Here, the first term always acts to increase differences in cluster size, whereas the second term always acts to decrease differences for the entire range of 0 < η < 1. Which effect dominates depends on the parameters. The equation suggests that a larger total amount of GAP will shift the balance in favour of coexistence. Numerical simulations confirmed this (Fig 7C). This result indicates that GAP feedback stabilises the coexistence of multiple clusters by punishing larger clusters, which tend to activate more GAPs (Fig 6D).

Since the GAP dependent term in Eq 12 is proportional to the total amount of GAP, one might expect that the number of stably coexisting clusters can be increased by simply increasing the amount of GAP. Numerical simulations of the ODE model seem to confirm this (Fig 7C). However, the ODE model assumes the existence of clusters which in the full PDE model is not guaranteed. This provides the additional constraint that the parameters must remain in the Turing regime, which strongly limits the extent to which the total amount of GAP can be increased (Fig 5C).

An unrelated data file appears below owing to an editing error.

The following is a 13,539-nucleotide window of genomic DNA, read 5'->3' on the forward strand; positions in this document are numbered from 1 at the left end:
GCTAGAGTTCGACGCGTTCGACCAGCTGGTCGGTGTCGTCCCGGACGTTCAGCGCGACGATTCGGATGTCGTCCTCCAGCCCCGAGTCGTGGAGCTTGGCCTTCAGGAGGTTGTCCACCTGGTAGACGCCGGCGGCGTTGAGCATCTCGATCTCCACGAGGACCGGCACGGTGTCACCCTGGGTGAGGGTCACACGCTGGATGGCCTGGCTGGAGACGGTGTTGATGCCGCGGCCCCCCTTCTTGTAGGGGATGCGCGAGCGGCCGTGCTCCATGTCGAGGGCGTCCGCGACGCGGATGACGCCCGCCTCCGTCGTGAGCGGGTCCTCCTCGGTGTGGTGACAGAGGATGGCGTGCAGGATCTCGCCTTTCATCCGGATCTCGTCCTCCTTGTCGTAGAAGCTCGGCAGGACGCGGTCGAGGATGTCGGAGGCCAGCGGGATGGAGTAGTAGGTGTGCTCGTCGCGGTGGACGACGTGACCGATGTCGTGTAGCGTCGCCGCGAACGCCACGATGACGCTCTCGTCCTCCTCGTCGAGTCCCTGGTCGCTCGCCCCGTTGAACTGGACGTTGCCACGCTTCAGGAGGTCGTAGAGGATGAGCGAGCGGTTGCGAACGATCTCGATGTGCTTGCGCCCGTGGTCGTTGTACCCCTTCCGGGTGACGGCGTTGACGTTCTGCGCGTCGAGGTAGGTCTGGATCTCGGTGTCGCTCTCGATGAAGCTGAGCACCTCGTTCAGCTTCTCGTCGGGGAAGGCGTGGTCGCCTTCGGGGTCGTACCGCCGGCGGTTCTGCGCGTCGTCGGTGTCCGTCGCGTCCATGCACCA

Dynamic regulation of established patterns: A case study of tip growing systems

Above, we established two mechanisms that can lead to stable coexistence of multiple GTPase clusters. As a case study, we now explore tip growing systems, where dynamical regulation of the GTPase pattern is often important. In pollen tube tip growth, the supply of GAP increases as the cap of active GTPase at the tip grows, so that the size of the GTPase cluster oscillates and the tip grows in pulses [29, 46]. In the fungus Ashbya gossypii, the tip growth complex (polarisome) sometimes disappears, corresponding with a stop in tip growth, after which it spontaneously re-establishes and growth continues, suggesting a negative feedback [30]. In addition, two types of branching occur in A. gossypii: lateral branching, where a new tip appears somewhere along the length of an existing hypha, and apical branching, where a growing tip splits in two [47]. We use proof of principle simulations of single GTPase clusters both to explore the options our mechanisms give for such dynamic regulation of the GTPase pattern and to offer possible explanations of these phenomena (see Methods for implementation details).